CDC Staff Teases New Guidance for Those Allergic to COVID Vax

Allergies & Asthma

Patients who experienced an allergic reaction to mRNA COVID-19 vaccines could potentially be eligible to receive the Johnson & Johnson/Janssen COVID-19 vaccine, CDC staff said on a Tuesday call with clinicians.

Currently, patients can be eligible to receive the Johnson & Johnson adenovirus vaccine after receiving one dose of mRNA vaccine only in special circumstances, but the agency is preparing new guidance about this vaccine specifically for individuals with contraindications to the Pfizer/BioNTech or Moderna products.

While agency staff emphasized that the mRNA vaccines are not interchangeable with Johnson & Johnson’s viral vector vaccine, as safety and efficacy of a mixed product series have yet to be evaluated, patients may receive the Johnson & Johnson vaccine in “exceptional” circumstances, such as a contraindication following the first dose of mRNA vaccine.

In these circumstances, an individual may receive the Johnson & Johnson vaccine at least 28 days after the first dose of mRNA vaccine. They are then considered to have received a “valid” Johnson & Johnson “vaccination series.”

However, individuals should not attempt to be vaccinated with both vaccines, nor should they consider getting a dose of Johnson & Johnson vaccine if their second dose of mRNA vaccine is unavailable. And they should not try to get both vaccines for “extra protection.”

“We are recommending if someone has completed a series [with an mRNA vaccine] … they are considered vaccinated, they do not need any additional protection,” said Sarah Mbaeyi, MD, of the CDC. “We are not recommending people substitute in [Johnson & Johnson] if there’s a temporary unavailability of Pfizer or Moderna.”

She referred to current CDC guidance, which states that individuals can wait up to 6 weeks between doses of mRNA vaccine if there is a shortage of second doses.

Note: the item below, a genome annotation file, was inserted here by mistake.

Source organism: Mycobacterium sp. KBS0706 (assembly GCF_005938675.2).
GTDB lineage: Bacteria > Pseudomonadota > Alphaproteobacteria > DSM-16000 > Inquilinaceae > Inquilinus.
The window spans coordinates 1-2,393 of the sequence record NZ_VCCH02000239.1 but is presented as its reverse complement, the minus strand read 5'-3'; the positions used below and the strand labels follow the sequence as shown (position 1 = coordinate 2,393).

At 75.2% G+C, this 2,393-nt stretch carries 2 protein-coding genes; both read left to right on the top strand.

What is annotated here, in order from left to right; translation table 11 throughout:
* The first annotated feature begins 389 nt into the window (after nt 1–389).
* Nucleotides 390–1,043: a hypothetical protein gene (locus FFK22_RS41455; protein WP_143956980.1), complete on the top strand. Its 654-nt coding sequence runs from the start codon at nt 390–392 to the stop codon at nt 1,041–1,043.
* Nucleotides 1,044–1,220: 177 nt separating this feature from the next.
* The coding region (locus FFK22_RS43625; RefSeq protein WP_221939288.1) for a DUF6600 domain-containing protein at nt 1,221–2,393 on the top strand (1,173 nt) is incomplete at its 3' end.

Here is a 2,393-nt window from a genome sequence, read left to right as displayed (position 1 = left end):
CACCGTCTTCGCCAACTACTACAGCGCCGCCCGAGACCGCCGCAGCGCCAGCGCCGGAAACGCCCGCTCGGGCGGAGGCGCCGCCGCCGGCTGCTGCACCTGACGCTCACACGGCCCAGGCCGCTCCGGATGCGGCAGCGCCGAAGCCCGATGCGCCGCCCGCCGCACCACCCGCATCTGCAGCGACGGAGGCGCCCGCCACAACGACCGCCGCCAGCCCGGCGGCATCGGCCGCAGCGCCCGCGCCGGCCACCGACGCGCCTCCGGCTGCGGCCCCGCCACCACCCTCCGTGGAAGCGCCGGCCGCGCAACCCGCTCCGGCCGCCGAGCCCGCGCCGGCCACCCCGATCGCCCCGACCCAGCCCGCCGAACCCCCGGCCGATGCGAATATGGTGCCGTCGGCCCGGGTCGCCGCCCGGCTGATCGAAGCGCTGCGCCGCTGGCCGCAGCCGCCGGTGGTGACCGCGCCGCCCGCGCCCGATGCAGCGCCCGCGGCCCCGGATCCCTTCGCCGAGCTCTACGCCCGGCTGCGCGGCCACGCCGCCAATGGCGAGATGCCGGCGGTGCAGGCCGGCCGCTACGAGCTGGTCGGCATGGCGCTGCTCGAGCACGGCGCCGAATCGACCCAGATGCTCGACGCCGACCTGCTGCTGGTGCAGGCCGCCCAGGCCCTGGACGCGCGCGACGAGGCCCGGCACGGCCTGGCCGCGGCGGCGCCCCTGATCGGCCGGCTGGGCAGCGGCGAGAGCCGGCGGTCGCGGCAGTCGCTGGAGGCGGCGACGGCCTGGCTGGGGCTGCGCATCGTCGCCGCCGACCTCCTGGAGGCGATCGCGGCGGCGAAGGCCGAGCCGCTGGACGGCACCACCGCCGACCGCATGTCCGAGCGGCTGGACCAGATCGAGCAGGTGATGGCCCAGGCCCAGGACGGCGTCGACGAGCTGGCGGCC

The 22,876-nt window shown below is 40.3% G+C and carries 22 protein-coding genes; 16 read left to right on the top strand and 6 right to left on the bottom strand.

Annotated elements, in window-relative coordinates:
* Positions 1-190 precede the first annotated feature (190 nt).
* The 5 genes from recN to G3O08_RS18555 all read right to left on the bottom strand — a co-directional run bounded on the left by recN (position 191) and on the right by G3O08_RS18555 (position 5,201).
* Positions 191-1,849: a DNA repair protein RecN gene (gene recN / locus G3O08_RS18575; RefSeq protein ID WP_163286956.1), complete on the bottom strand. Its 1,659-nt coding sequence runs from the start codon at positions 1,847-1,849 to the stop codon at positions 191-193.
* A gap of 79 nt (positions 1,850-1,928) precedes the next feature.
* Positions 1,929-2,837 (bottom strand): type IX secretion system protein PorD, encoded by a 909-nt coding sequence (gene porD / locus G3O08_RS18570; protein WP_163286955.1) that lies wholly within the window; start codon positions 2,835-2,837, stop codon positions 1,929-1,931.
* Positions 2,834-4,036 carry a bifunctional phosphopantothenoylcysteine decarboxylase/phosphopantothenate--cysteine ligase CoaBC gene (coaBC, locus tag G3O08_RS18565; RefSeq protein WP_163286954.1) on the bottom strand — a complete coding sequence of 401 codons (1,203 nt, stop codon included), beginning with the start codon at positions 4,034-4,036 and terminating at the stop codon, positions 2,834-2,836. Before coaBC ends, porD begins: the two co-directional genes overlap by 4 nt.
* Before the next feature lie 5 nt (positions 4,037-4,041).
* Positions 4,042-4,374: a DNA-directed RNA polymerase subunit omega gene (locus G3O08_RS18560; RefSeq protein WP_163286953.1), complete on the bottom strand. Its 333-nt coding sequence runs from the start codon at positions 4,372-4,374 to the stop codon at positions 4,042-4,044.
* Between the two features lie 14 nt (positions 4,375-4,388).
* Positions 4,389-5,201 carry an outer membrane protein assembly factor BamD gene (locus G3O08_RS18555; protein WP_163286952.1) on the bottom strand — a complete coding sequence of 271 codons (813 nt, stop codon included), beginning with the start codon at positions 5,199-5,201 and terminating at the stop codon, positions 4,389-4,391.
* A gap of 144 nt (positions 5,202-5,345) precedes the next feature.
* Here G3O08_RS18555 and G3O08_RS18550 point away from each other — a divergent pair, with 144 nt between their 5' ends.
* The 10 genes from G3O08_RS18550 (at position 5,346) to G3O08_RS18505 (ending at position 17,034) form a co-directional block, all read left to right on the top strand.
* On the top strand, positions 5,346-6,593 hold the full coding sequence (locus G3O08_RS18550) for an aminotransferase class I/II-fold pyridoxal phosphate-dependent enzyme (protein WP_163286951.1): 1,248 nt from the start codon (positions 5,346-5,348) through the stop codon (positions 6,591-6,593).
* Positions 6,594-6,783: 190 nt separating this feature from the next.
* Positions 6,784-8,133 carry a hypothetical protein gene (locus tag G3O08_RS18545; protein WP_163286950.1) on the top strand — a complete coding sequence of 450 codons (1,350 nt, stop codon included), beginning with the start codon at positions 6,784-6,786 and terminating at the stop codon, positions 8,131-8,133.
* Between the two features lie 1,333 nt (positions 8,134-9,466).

Mbaeyi also reviewed CDC’s existing clinical considerations for COVID-19 vaccines, including contraindications, such as severe allergic reaction to vaccine ingredients. Current contraindications are the same for all COVID-19 vaccines.

However, she pointed to an important difference between the two vaccine types: while mRNA vaccines contain polyethylene glycol (PEG), Johnson & Johnson’s vaccine contains polysorbate 80. She noted that PEG is the most “important ingredient” in terms of contraindications to the mRNA vaccine.

“No other currently licensed vaccines use PEG, [but] polysorbate is a common ingredient in vaccines across the U.S.,” Mbaeyi said. “PEG and polysorbate are structurally similar” so cross-reactivity is possible, she added.

One important similarity between all three authorized vaccines is all are “non-replicating, not live” vaccines. This means they may be safe for pregnant women, if a clinician determines the benefits outweigh the risks of vaccination.

While there are currently limited data on the safety of Johnson & Johnson’s COVID-19 vaccine in pregnant women, Mbaeyi noted that adenovirus vectors were used for other vaccine development programs, such as the Ebola vaccine, which was studied in pregnant women.

However, she said pregnant women can receive any authorized vaccine, and there is no product preference.

“Based on current knowledge, experts believe COVID-19 vaccines are unlikely to pose risk to a pregnant person or fetus … but, of course, data collection is ongoing,” Mbaeyi said.

When asked about the two-dose regimen that Johnson & Johnson is now testing with its vaccine, Kathleen Dooling, MD, of the CDC, said “duration of protection” could potentially be different than the one dose, though results haven’t come out yet.

CDC’s Advisory Committee on Immunization Practices (ACIP) “will weigh in to see if the benefits suggest two doses would be better than one,” she said.

Dooling was also asked what populations might benefit from the one-dose vaccine, and she suggested people who are going to travel or people who find it difficult to come back for a second vaccine dose.

“Beyond that, this is a vaccine for everybody,” she said.

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    Molly Walker is an associate editor, who covers infectious diseases for MedPage Today. She has a passion for evidence, data and public health. Follow

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